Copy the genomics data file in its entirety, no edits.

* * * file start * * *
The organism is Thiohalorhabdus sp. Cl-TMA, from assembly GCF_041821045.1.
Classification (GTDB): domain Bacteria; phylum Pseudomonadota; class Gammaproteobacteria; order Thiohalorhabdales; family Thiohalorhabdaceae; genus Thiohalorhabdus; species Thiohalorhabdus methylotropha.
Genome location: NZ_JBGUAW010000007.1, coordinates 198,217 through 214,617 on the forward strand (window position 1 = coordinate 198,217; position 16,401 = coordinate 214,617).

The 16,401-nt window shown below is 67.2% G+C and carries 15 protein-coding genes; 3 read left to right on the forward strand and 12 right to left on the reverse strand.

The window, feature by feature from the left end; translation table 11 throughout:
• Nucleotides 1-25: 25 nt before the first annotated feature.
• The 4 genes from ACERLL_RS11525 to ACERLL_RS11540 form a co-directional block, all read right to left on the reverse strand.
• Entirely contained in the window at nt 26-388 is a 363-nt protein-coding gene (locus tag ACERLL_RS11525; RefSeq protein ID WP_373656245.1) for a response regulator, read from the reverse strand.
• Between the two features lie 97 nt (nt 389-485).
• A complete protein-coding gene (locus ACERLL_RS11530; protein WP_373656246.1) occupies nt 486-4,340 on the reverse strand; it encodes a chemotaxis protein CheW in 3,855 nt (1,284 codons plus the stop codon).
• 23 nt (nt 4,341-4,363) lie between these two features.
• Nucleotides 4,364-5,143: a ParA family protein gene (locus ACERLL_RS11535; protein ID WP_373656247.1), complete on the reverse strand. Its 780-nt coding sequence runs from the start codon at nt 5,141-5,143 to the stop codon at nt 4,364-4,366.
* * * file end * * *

The organism is Thiohalorhabdus sp. Cl-TMA, from assembly GCF_041821045.1.
Classification (GTDB): domain Bacteria; phylum Pseudomonadota; class Gammaproteobacteria; order Thiohalorhabdales; family Thiohalorhabdaceae; genus Thiohalorhabdus; species Thiohalorhabdus methylotropha.
Genome location: NZ_JBGUAW010000007.1, coordinates 198,217 through 214,617 on the forward strand (window position 1 = coordinate 198,217; position 16,401 = coordinate 214,617).

The 16,401-nt window shown below is 67.2% G+C and carries 15 protein-coding genes; 3 read left to right on the forward strand and 12 right to left on the reverse strand.

The window, feature by feature from the left end; translation table 11 throughout:
• Nucleotides 1-25: 25 nt before the first annotated feature.
• The 4 genes from ACERLL_RS11525 to ACERLL_RS11540 form a co-directional block, all read right to left on the reverse strand.
• Entirely contained in the window at nt 26-388 is a 363-nt protein-coding gene (locus tag ACERLL_RS11525; RefSeq protein ID WP_373656245.1) for a response regulator, read from the reverse strand.
• Between the two features lie 97 nt (nt 389-485).
• A complete protein-coding gene (locus ACERLL_RS11530; protein WP_373656246.1) occupies nt 486-4,340 on the reverse strand; it encodes a chemotaxis protein CheW in 3,855 nt (1,284 codons plus the stop codon).
• 23 nt (nt 4,341-4,363) lie between these two features.
• Nucleotides 4,364-5,143: a ParA family protein gene (locus ACERLL_RS11535; protein ID WP_373656247.1), complete on the reverse strand. Its 780-nt coding sequence runs from the start codon at nt 5,141-5,143 to the stop codon at nt 4,364-4,366.